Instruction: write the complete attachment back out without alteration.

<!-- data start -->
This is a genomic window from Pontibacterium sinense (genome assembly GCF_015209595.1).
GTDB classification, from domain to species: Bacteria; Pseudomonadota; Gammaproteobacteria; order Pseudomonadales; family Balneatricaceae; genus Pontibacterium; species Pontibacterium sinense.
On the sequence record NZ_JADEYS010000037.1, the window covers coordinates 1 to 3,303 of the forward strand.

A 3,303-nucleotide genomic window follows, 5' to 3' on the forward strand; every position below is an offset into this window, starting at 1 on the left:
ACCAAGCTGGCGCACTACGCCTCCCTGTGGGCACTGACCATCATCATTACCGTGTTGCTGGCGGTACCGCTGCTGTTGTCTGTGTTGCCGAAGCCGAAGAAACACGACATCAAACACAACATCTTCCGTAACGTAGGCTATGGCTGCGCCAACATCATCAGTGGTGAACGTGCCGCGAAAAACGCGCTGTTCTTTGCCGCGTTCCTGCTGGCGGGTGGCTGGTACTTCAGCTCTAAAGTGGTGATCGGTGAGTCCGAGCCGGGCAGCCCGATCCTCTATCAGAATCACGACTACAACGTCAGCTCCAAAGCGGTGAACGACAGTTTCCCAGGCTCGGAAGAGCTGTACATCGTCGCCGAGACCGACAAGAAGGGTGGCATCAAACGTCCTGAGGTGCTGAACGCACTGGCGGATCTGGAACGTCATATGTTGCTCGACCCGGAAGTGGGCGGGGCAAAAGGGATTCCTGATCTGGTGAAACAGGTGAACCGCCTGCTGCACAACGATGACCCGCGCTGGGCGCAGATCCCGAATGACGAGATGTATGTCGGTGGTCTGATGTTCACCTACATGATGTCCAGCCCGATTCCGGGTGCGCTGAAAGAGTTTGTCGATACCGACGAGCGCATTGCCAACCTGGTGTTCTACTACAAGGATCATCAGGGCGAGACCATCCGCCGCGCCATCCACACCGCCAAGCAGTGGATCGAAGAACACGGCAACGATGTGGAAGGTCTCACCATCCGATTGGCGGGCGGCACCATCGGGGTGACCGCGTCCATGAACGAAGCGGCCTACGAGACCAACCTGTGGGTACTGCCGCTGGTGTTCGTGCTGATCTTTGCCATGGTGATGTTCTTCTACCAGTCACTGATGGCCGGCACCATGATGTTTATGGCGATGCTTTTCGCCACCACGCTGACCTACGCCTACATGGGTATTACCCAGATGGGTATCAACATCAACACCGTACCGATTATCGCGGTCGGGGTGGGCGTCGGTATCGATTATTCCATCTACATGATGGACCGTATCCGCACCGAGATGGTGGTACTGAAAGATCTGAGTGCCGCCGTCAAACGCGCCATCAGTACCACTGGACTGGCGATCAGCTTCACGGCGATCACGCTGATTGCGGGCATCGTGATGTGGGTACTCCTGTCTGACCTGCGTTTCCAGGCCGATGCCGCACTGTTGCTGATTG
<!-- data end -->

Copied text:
This is a genomic window from Pontibacterium sinense (genome assembly GCF_015209595.1).
GTDB classification, from domain to species: Bacteria; Pseudomonadota; Gammaproteobacteria; order Pseudomonadales; family Balneatricaceae; genus Pontibacterium; species Pontibacterium sinense.
On the sequence record NZ_JADEYS010000037.1, the window covers coordinates 1 to 3,303 of the forward strand.

A 3,303-nucleotide genomic window follows, 5' to 3' on the forward strand; every position below is an offset into this window, starting at 1 on the left:
ACCAAGCTGGCGCACTACGCCTCCCTGTGGGCACTGACCATCATCATTACCGTGTTGCTGGCGGTACCGCTGCTGTTGTCTGTGTTGCCGAAGCCGAAGAAACACGACATCAAACACAACATCTTCCGTAACGTAGGCTATGGCTGCGCCAACATCATCAGTGGTGAACGTGCCGCGAAAAACGCGCTGTTCTTTGCCGCGTTCCTGCTGGCGGGTGGCTGGTACTTCAGCTCTAAAGTGGTGATCGGTGAGTCCGAGCCGGGCAGCCCGATCCTCTATCAGAATCACGACTACAACGTCAGCTCCAAAGCGGTGAACGACAGTTTCCCAGGCTCGGAAGAGCTGTACATCGTCGCCGAGACCGACAAGAAGGGTGGCATCAAACGTCCTGAGGTGCTGAACGCACTGGCGGATCTGGAACGTCATATGTTGCTCGACCCGGAAGTGGGCGGGGCAAAAGGGATTCCTGATCTGGTGAAACAGGTGAACCGCCTGCTGCACAACGATGACCCGCGCTGGGCGCAGATCCCGAATGACGAGATGTATGTCGGTGGTCTGATGTTCACCTACATGATGTCCAGCCCGATTCCGGGTGCGCTGAAAGAGTTTGTCGATACCGACGAGCGCATTGCCAACCTGGTGTTCTACTACAAGGATCATCAGGGCGAGACCATCCGCCGCGCCATCCACACCGCCAAGCAGTGGATCGAAGAACACGGCAACGATGTGGAAGGTCTCACCATCCGATTGGCGGGCGGCACCATCGGGGTGACCGCGTCCATGAACGAAGCGGCCTACGAGACCAACCTGTGGGTACTGCCGCTGGTGTTCGTGCTGATCTTTGCCATGGTGATGTTCTTCTACCAGTCACTGATGGCCGGCACCATGATGTTTATGGCGATGCTTTTCGCCACCACGCTGACCTACGCCTACATGGGTATTACCCAGATGGGTATCAACATCAACACCGTACCGATTATCGCGGTCGGGGTGGGCGTCGGTATCGATTATTCCATCTACATGATGGACCGTATCCGCACCGAGATGGTGGTACTGAAAGATCTGAGTGCCGCCGTCAAACGCGCCATCAGTACCACTGGACTGGCGATCAGCTTCACGGCGATCACGCTGATTGCGGGCATCGTGATGTGGGTACTCCTGTCTGACCTGCGTTTCCAGGCCGATGCCGCACTGTTGCTGATTG